Conclusion
    Water supply management is an issue that affects us all. It may not be apparent to every citizen today, but with climate change and population shifts transforming the United States, it soon will be. Effective solutions need to be put into place today before we are faced with a water crisis. A focus on careful planning, treatments, innova¬tions and conservation measures will help to create stability for long-term water management. Commitment to keeping water at the top of the list for communities and citizens will better prepare us for whatever the future of water holds.

    WATER!
    The indispensable source of life-without water there would be no industry, no agriculture and, most importantly of all, no life. In dry parts of the world this essential commodity is even more precious. Almost all human actions involve water from taking a shower to reading a newspaper to driving a car or simply eating a sandwich – almost everything we do or touch is somehow related to this precious treasure. We ask that you stop and think how you use water and what you can do to conserve this essential natural resource.
    *Water, beliefs and customs,
    *Water as a vehicle of the economy,
    *Water, source of art and life, irrigation and cultivation.
    The people have decided to act to try and develop a real awareness program on the theme of water preservation and distribution in an attempt to help maintain the original purity of rivers and streams.
    In many parts of the world water sources and wells are not equally distributed. Water as a source of life can also be at the source of conflict.
    Whether we live in India, Iceland or the Atlas… we have always tried to trap and tame water. Dams, pumps, canals, water treatment centers; there are so many different ways to exploit this resource that we often forget how fragile this unique and essential treasure actually is.
    Unfortunately, many of the things we do every day can harm our water. That’s why all people and government should be working with municipalities, farmers, business leaders and developers just like you to take action to protect our water and clean it up.
    Small changes can make a big difference. This guide outlines practical things we can all do to preserve and protect our water. We all need to be part of the solution.
    Concentrated Solar Power, which requires no solar panels at all. It works by concentrating sunlight onto a small pipe using cheap parabolic reflectors. The pipe contains a liquid that’s heated to very high temperatures by the sun and drives a steam boiler that rotates a turbine to generate electricity (much like nuclear power plants, but without the nuclear waste). It’s cheap, low-tech, and far more affordable than solar power. Plus, it can be built in practically any desert, so it doesn’t take up valuable land. As another bonus, when CSP operations are built near the ocean, they can desalinate ocean water as a side effect, providing fresh water for irrigation to grow food. This is the only renewable energy technology I know of that can produce cheap energy, fresh water and crop irrigation all at the same time. Plus, it has no emissions, no toxic chemicals, no nuclear waste and very little environmental impact..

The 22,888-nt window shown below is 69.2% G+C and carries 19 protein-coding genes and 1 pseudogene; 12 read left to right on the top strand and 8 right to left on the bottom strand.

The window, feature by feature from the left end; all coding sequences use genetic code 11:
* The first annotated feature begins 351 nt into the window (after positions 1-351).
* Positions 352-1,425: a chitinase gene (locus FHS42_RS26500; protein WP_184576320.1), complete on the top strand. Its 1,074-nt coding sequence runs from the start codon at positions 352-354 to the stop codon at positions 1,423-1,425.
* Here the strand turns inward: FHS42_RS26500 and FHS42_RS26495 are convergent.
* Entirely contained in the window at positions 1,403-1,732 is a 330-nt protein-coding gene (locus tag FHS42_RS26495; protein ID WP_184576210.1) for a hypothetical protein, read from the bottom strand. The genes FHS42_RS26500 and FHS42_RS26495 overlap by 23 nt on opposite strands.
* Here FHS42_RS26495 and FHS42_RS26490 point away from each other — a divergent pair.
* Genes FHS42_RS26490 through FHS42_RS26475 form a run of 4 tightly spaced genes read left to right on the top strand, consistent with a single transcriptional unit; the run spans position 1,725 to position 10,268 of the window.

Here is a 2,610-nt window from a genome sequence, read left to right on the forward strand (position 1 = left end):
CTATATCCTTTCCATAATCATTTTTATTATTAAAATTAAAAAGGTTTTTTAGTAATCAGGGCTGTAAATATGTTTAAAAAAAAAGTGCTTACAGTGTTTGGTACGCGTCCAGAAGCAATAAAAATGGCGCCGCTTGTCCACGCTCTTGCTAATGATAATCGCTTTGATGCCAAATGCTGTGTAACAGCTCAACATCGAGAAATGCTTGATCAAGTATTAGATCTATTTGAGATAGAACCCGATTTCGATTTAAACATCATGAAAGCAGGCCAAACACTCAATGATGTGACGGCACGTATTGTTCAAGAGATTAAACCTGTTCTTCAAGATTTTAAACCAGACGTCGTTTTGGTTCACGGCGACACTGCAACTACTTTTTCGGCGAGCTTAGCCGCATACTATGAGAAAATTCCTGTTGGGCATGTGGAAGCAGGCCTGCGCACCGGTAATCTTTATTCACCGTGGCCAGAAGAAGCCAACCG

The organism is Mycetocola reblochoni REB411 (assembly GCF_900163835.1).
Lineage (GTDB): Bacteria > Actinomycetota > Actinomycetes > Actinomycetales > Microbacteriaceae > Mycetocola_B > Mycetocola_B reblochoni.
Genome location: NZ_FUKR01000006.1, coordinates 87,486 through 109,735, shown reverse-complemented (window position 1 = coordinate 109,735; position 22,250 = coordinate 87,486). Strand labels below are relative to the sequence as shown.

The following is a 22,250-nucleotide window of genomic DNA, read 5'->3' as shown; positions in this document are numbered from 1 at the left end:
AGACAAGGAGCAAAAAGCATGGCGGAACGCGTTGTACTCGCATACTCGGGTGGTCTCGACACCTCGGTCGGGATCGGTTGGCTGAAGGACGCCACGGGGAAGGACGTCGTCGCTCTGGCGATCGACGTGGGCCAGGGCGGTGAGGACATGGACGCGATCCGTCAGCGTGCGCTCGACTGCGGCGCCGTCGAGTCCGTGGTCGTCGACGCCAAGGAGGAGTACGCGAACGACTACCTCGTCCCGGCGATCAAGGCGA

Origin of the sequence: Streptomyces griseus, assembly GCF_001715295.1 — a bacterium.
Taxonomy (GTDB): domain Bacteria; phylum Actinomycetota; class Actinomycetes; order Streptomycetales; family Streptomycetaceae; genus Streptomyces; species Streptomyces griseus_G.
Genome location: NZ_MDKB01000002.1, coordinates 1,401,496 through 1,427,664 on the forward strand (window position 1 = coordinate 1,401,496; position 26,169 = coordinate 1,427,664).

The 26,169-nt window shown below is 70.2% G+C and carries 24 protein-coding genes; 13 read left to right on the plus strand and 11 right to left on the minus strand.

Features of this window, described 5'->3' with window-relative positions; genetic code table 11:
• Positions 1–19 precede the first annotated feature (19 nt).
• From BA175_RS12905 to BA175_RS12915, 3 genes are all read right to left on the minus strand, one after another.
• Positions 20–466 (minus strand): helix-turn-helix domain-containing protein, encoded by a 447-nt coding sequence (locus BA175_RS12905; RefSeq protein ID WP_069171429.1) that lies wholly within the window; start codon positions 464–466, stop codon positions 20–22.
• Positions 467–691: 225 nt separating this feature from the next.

“You can’t escape the responsibility of tomorrow by evading it today” – Abraham Lincoln said it.
    “That man is richest whose pleasures are the cheapest” – Henry David Thoreau.
    “To waste, to destroy, our natural resources, to skin and exhaust the land instead of using it so as to increase its usefulness, will result in undermining in the days of our children the very prosperity which we ought by right to hand down to them amplified and developed” – Theodore Roosevelt.
    “When the ‘study of the household’ (ecology) and the ‘management of the household’ (economics) can be merged, and when ethics can be extended to include ‘environmental’ as well as human values, then we can be optimistic about the future of mankind. Accordingly, bringing together these three E’s is the ultimate holism and the great challenge for our future” – Eugene Odum.

  2. To be sure water is important to life; it’s one of the first things we look for on another planet when considering whether that planet may or may not be capable of supporting life.

    That said; fresh water on Earth is a secondary problem. Water is an issue only to the degree energy is an issue because there is plenty of salt water and energy can turn salt water into fresh water.